Minsk, Kovno, Dachau
Marshak was born in 1929 in Minsk, Soviet Union, one of twin brothers to observant Jewish parents. In 1932 his family moved to Kovno, Lithuania, were his maternal grandparents lived. There his mother gave birth to another son. Kovno was an important spiritual and cultural center for the Jews of eastern Europe. Marshak believes that in those days Jews were not allowed to vote in Lithuania but he does not recall any overt anti-Semitism during his childhood. He attended public school and Hebrew school. At home they spoke Yiddish.
In 1940 the Soviet army assumed control of Lithuania, and about seven weeks later the country was officially annexed to the Soviet Union as the thirteenth Soviet Republic. Under Communism Jews were given the same rights as the rest of the population. In June 1941 the Germans invaded the Soviet Union and occupied all of Lithuania. Marshak’s family tried to flee for their lives in the wake of the retreating Soviet army. However, they had to return to Kovno because of German shelling at the Soviet border. During the following weeks Marshak’s grandparents and younger brother disappeared, never to be seen again. One month after the invasion, the Germans established a ghetto in Kovno. Marshak’s family had to swap houses with Lithuanians who lived in the area of the ghetto. A barbed wire fence was put up around the ghetto and the gates were watched by Lithuanian guards and German police. There was not enough food in the ghetto and, during the day, the inmates were forced to perform hardest labor at sites outside the ghetto. Marshak worked at a railway station unloading coal from trains. He states that some inmates risked their lives to smuggle food into the ghetto although the Nazis regarded smuggling a capital offense.
In spring 1942 Marshak escaped from the ghetto and hid in the woods with the Jewish underground. During the interview Marshak describes how the underground recruited fighters and smuggled them out of the ghetto. The underground tried to sabotage German military infrastructure and railroad tracks. Survival was very hard because the Nazis constantly searched for partisans in the woods. Before the beginning of winter 1942, Marshak returned to the ghetto to his family. In spring 1943 he tried again to reach the Jewish underground, this time together with his twin brother. Together with other recruits they were picked up by a truck and smuggled out of the ghetto. Unfortunately a German patrol stopped them and started to machine-gun the truck. Marshak managed to escape and hid in garbage containers. His brother had died in the shooting. After two days Marshak snuck back into the ghetto.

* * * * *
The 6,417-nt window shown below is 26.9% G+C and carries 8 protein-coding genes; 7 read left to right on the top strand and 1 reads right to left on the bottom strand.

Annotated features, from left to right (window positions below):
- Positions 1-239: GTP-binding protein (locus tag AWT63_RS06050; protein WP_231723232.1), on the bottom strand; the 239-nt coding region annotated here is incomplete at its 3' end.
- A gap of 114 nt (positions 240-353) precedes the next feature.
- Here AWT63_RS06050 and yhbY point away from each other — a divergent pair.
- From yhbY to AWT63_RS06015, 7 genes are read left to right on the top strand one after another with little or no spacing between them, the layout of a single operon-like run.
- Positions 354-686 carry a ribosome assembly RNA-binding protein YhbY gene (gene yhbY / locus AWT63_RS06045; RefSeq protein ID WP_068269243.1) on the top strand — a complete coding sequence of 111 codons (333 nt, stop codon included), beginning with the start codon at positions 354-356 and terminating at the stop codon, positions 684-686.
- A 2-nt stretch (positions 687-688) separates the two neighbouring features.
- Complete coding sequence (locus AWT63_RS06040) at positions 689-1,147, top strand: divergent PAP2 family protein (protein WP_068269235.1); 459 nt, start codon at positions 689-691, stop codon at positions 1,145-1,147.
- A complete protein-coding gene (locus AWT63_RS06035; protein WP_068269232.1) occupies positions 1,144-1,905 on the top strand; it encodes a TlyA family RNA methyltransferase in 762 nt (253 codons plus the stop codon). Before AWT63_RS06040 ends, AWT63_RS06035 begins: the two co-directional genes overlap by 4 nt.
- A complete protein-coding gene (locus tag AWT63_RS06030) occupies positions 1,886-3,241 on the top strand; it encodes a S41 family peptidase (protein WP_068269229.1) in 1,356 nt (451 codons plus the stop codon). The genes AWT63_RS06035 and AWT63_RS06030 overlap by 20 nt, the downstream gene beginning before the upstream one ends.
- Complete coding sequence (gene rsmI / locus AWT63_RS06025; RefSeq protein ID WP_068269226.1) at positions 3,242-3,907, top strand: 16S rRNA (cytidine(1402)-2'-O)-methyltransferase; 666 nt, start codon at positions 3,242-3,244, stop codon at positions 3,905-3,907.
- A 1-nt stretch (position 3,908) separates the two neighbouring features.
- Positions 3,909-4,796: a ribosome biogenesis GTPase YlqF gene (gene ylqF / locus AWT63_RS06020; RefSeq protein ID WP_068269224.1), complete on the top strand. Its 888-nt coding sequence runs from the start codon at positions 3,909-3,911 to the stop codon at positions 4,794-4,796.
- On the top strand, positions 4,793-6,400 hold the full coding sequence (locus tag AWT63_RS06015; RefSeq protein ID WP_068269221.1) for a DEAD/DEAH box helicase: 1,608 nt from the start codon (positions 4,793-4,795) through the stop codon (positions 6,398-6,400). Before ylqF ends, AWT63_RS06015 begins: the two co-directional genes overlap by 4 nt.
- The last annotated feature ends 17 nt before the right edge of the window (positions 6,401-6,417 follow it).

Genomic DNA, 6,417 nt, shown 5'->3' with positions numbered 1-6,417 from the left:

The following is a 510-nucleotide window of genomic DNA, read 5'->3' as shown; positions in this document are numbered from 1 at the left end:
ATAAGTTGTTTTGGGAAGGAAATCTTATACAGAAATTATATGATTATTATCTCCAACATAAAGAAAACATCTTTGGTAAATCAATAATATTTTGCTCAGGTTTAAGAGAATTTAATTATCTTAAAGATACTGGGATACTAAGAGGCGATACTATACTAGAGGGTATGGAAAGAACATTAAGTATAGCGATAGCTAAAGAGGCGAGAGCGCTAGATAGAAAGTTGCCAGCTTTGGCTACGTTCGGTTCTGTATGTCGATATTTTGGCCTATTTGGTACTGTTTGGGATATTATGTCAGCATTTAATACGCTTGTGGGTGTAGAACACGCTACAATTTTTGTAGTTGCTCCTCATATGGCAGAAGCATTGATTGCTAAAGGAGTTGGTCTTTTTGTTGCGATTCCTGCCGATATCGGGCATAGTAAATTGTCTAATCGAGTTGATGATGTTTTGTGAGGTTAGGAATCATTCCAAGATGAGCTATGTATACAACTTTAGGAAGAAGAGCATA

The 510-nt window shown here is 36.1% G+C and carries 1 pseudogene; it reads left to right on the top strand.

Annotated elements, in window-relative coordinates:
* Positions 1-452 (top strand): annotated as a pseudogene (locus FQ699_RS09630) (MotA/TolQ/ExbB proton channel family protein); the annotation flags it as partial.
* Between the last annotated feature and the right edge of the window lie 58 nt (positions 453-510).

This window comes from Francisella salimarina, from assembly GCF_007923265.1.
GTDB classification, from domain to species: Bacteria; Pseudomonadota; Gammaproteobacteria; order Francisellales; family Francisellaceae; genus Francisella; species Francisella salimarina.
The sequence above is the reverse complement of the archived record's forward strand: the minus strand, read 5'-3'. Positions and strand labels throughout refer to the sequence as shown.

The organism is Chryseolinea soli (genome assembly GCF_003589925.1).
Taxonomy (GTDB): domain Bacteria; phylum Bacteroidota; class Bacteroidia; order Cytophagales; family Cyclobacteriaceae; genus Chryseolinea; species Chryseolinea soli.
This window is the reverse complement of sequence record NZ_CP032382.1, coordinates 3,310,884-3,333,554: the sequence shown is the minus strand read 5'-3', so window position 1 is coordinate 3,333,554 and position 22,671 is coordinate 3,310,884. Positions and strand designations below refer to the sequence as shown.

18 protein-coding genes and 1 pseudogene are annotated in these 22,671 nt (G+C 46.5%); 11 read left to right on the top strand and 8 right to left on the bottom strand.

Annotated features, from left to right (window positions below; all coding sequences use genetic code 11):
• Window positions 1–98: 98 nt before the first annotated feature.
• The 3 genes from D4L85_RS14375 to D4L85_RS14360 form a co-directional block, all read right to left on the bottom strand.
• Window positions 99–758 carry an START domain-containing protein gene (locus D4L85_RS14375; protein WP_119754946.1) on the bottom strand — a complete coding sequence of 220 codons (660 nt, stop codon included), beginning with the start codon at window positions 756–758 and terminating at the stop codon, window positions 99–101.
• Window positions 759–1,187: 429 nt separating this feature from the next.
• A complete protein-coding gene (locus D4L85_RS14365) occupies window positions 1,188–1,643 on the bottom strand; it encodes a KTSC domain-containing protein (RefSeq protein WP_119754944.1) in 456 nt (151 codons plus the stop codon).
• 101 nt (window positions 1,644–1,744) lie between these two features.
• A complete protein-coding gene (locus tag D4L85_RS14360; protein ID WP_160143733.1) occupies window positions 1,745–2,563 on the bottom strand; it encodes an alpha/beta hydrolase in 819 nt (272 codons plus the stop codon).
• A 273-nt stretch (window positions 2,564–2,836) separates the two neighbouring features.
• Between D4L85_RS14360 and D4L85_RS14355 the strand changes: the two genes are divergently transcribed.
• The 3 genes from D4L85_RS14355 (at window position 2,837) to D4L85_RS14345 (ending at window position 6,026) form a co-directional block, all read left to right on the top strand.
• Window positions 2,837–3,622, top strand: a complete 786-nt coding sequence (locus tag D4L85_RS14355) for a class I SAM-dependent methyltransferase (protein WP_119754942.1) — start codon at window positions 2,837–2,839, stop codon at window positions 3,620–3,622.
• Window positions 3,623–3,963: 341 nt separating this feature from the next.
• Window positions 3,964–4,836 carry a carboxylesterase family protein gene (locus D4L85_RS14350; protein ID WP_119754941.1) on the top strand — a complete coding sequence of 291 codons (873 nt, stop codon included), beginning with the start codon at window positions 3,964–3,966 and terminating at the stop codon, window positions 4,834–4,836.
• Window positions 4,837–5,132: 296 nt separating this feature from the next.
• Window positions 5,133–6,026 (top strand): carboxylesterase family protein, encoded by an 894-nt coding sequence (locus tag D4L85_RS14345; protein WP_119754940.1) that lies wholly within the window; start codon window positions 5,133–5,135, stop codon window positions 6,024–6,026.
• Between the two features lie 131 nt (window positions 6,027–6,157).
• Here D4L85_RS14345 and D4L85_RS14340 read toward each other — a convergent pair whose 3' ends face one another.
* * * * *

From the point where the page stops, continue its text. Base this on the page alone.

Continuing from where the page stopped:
At the end of 1943, Marshak was deported to the Dachau concentration camp, Germany, whereas his parents remained in the Kovno ghetto. The journey to Dachau took several days; they were like animals squashed into cattle cars, under horrible conditions, without any food and sanitary facilities. At Dachau Marshak was again among a group of forced laborers who had to unload coal trains. He states that the Nazis constantly selected those prisoners they considered unfit for work and thus were doomed to death. The Nazis made examples and hung inmates in public to intimidate the rest of the prisoners. Overall the prisoners had to live under inhuman conditions.
In April 1945 thousands of prisoners, including Marshak, were forced, under SS guard, to march south. During the march many died from hunger or exhaustion. Anyone who could not continue walking was shot on the spot by the SS. At the end of April 1945, the remnants of those columns were liberated by the American army. The SS guards had disappeared shortly before. Marshak says that the American soldiers could not believe the condition of the surviving soldiers, most of them reduced to skeletons. The Americans took care of the former prisoners and Marshak recuperated – but his parents and siblings had perished during the Holocaust.
In 1947 Marshak immigrated to the United States with the help of an uncle who lived in New York. He served for four years in the Korean War and after his discharge from the service he moved to Detroit, where he met his wife and got married. They have three children and four grandchildren.
Date: July 12, 1999
Interviewer: Judy Michaels
Length: 1 hour 20 minutes
Format: Video recording